Forum for Science, Industry and Business

Sponsored by:     3M 
Search our Site:

 

Researchers grow penicillin-producing fungi with new properties through sexual reproduction

08.01.2013
Darkness, oxygen deprivation, and vitamin make fungus “crave sex”
Unlike we thought for 100 years: moulds are able to reproduce sexually

For over 100 years, it was assumed that the penicillin-producing mould fungus Penicillium chrysogenum only reproduced asexually through spores. An international research team led by Prof. Dr. Ulrich Kück and Julia Böhm from the Chair of General and Molecular Botany at the Ruhr-Universität has now shown for the first time that the fungus also has a sexual cycle, i.e. two “genders”.


Scanning electron microscopic image of asexual conidiospores from the penicillin producer Penicillium chrysogenum
Image: Chair of General and Molecular Botany, RUB

Through sexual reproduction of P. chrysogenum, the researchers generated fungal strains with new biotechnologically relevant properties - such as high penicillin production without the contaminating chrysogenin. The team from Bochum, Göttingen, Nottingham (England), Kundl (Austria) and Sandoz GmbH reports in PNAS. The article will be published in this week’s Online Early Edition and was selected as a cover story.

Only penicillin producer

About 100 years ago, Alexander Fleming demonstrated the formation of penicillin in Penicillium chrysogenum. To date, there is no other known producer of the antibiotic penicillin, which has an annual global market value of about six billion Euros.

Combining genes and breeding offspring with new properties

Not only animals and plants, but also many microorganisms such as fungi and algae can reproduce sexually. The advantage: the progenies possess a combination of genes from both mating partners and thus have new properties. Sexual reproduction in fungi is, however, not the rule. Most reproduce via spores which, in the case of moulds, occur as white, green or black deposits on spoiled food. These spores only bear the genes of one parent fungus.

“Five years ago we already detected the existence of so-called sex genes in Penicillium chrysogenum“, says Prof. Kück. Now, the researchers have discovered specific environmental conditions in which the fungus actually reproduces sexually. The decisive thing was to breed fungal strains in the dark under oxygen deprivation conditions in a nutrient medium supplemented with the vitamin biotin. The offspring exhibited new properties, both at the molecular level, as well as in their phenotypes.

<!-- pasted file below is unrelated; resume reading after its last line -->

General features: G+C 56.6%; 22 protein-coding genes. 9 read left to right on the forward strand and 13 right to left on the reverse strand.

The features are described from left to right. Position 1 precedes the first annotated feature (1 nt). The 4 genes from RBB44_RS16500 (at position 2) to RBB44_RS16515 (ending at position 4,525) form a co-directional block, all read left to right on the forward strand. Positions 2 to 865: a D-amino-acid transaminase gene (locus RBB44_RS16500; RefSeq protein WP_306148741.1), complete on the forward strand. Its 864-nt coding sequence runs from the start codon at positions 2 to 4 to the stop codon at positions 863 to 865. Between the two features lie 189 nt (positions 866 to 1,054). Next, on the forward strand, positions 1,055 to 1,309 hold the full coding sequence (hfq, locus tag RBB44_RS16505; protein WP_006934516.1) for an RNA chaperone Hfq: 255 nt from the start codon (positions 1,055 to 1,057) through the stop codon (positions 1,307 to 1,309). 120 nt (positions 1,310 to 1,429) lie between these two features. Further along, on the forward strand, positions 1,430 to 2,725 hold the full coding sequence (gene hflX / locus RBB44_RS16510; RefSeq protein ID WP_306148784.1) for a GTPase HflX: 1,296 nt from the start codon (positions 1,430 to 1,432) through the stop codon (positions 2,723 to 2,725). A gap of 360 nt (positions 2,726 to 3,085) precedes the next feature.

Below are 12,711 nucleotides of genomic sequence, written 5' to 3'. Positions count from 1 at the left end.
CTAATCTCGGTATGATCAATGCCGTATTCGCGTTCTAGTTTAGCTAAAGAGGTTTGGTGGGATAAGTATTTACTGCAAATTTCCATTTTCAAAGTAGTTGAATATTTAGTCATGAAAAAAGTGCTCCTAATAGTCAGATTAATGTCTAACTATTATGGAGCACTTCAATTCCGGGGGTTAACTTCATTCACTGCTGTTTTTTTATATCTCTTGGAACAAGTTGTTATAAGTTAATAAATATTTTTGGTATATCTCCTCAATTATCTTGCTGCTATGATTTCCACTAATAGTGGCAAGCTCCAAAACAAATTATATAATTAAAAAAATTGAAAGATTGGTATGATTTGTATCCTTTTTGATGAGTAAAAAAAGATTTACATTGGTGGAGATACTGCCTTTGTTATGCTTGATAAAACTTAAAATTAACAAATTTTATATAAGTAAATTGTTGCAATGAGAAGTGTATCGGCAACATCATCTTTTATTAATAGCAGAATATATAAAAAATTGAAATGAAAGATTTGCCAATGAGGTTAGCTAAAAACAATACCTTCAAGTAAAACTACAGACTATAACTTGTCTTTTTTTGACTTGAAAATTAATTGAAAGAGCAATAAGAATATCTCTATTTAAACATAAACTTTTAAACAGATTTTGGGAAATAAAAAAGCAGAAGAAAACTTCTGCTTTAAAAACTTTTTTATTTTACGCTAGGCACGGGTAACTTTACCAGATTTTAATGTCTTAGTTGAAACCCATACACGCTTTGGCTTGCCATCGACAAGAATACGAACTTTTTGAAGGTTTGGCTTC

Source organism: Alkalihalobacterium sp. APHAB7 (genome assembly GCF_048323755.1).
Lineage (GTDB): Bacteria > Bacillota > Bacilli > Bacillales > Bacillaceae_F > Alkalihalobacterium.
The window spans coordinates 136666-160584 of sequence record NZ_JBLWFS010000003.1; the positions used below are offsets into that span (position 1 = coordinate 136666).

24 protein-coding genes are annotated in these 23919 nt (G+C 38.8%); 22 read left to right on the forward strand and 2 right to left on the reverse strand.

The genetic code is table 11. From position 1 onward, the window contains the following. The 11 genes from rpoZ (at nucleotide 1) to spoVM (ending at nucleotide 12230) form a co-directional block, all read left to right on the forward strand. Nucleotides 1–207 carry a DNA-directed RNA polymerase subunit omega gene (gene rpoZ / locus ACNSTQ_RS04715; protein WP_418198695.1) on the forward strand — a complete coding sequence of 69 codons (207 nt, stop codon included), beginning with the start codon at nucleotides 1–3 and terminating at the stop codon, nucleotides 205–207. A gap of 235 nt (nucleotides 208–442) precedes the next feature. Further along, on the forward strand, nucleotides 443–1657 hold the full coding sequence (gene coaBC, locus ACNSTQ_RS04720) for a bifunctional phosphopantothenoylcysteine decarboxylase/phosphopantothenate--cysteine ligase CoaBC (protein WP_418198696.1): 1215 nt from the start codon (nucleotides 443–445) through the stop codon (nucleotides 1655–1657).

Results could be applicable to other fungi

Using so-called microarray analysis, the biologists also investigated the activity of all the approximately 12,000 genes of the mould fungus. The result: the sex genes control the activity of biologically relevant genes, for example those for penicillin production.

“We presume that the findings can also be applied to other fungi”, says Ulrich Kück, “such as Penicillium citrinum and Aspergillus terreus that produce cholesterol-lowering statins, or Penicillium brevicompactum and Tolypocladium inflatum, which produce immunosuppressives that are used in all organ transplantations”. The researchers conducted the work in the Christian Doppler Laboratory “Biotechnology of Fungi” at the Ruhr-Universität with funding from the Christian Doppler Society (Vienna).

Bibliographic record

J. Böhm, B. Hoff, C.M. O’Gorman, S. Wolfers, V. Klix, D. Binger, I. Zadra, H. Kürnsteiner, S. Pöggeler, P.S. Dyer, U. Kück (2013): Sexual reproduction and mating-type – mediated strain development in the penicillin-producing fungus Penicillium chrysogenum, PNAS, DOI: 10.1073/pnas.1217943110

Further information